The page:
I also learned it’s difficult for me to write action-packed scenes or sudden changes in setting. The story is about a journey (road movie style… well, more of a fantasy quest), and I constantly need to take my characters, move them around, and there’s always something going on. While some of this stuff is exciting to write, I have a feeling I’m not dedicating enough time to my characters, their personalities and the “deeper” parts of the story (Ugh. I hate this word. Sounds pretentious). What I mean is that I like slower parts because they allows me to explore characters, setting and the overall point of the story better – but since they are on the move, I don’t feel I can do it adequately. Maybe I’m just imagining things, but it’s a bit difficult for me to adapt to this faster pace.

It’s also a bit challenging to write with so many characters (there are 8 main characters, plus one that will also be significant). It’s not my first time to do it, but this time I want to do it right. I just have to accept that certain characters will get more “screen” time than the others, and it’s fine, but I need to find a balance so I can explore their personalities. I know a lot about all of them (I’ve been plotting the story for almost a decade, remember?), and it’s a bit challenging to make this short version work, so to speak. I also need to find a way to make my main character a big of an egoistical jerk but still sympathetic and relatable. But it’s another kind of a challenge.

Music. I am not a band member and my characters are musicians. I can’t play and they can, so it is challenging. It’s one of the reasons that kept me in the plotting stage for so long, because I didn’t feel ready to start writing before I do my research about these technical aspects of music. But you know what? I actually figured out that music and sound in my world are different than here, so I have a freedom of making my own rules on how musicians might feel and what they do. It’s one of those things I figured out only after I started writing the story, which is another reason why all plotters should learn how to be pantsers at least a bit.

Stuff I learned in previous NaNoWriMos that are still true today: I’ve learned a lot from previous NaNos, especially the 2010 one. Some of this things are: dialogue. I am good at it. Well, good enough to express my characters’ personalities through dialogue. I used to believe dialogue is not my strength and that I shouldn’t use it often, but now I see it’s actually one of the best aspect of my writing (there’s still room for improvement, of course). Another thing I learned is that I can write from a male POV. I had no idea how that would go, but 2010 NaNo taught me that I can write from a male POV, which is good, because this year’s story has a male protagonist. I also learned how to describe things: instead of throwing a full-blown description section, I give little hints and describe people and settings in a few key lines. It works better and it’s more memorable that way.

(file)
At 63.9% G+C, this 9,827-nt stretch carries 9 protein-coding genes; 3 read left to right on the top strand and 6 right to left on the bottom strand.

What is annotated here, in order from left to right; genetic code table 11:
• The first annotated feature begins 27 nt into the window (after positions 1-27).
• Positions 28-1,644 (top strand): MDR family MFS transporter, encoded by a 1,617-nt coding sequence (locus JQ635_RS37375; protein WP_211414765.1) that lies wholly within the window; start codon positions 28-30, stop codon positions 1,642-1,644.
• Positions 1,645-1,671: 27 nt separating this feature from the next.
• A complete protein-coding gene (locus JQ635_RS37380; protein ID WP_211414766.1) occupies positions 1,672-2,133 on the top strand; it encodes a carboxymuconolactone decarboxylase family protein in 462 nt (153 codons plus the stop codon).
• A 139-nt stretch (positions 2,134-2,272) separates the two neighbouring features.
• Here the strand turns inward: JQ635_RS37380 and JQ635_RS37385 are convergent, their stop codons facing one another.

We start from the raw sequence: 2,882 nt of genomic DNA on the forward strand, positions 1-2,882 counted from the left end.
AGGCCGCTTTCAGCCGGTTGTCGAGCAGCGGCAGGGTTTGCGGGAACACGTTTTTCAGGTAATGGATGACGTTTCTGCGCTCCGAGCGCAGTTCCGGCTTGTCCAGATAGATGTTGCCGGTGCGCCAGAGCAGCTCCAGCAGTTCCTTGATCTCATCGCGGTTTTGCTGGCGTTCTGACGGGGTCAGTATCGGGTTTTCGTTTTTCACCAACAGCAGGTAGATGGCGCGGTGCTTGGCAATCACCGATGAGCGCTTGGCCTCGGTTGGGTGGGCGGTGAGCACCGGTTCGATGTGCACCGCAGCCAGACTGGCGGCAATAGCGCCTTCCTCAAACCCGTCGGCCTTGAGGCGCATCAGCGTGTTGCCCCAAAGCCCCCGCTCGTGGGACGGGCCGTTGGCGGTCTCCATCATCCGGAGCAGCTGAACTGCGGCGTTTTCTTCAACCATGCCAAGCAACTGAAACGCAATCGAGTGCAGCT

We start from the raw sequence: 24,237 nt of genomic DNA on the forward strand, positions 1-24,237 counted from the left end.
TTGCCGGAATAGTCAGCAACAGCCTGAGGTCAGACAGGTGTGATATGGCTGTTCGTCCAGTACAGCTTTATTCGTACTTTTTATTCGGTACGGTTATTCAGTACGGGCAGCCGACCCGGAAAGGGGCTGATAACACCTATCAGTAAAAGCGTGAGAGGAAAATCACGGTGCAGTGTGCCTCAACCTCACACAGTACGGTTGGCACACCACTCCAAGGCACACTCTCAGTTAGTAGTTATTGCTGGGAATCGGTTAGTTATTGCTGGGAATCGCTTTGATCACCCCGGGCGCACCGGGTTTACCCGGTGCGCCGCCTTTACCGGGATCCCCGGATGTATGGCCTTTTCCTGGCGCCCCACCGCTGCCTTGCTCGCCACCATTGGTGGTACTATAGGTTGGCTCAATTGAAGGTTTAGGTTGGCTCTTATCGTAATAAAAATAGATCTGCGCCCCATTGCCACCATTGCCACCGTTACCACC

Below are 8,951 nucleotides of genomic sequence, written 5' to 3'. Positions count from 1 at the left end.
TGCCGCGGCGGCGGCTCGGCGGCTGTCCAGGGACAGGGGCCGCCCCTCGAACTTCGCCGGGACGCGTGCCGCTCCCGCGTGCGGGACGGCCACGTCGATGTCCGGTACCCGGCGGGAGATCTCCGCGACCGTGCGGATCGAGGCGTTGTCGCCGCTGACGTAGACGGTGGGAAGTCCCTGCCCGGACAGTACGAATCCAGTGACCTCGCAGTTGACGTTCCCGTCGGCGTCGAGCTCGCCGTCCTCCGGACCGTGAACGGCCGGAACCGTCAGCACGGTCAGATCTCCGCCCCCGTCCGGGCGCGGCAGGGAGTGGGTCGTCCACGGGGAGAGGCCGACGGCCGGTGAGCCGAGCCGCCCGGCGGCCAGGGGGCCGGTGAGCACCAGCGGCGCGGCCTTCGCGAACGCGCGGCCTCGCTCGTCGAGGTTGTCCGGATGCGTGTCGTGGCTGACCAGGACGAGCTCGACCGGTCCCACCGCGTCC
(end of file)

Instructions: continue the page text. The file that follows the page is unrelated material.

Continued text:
Doing NaNoWriMo

Two years ago, just a week before I graduated from university (and had a nasty cold shower of reality when it comes to job options in my country – first of many, that is), I joined NaNoWriMo.

So yes, you can say this happening is important for me. Both emotionally and as a writer. I need someone to, well, make me write. I really like the support and the sense of being there together, writing 50 000 words (or more!) in a month. It may sound counter-productive (you can’t create art on a cue, right?), but it’s actually important becuase it does make you write. This is a great thing for those who tend to find excuses and procrastinate to no end. To all those who never feel ready or never feel like it’s the right moment, or who never feel their ideas are good enough. It does make you write, as in, actually write; put words on (electronic) paper, turn your inner editor off and don’t look back.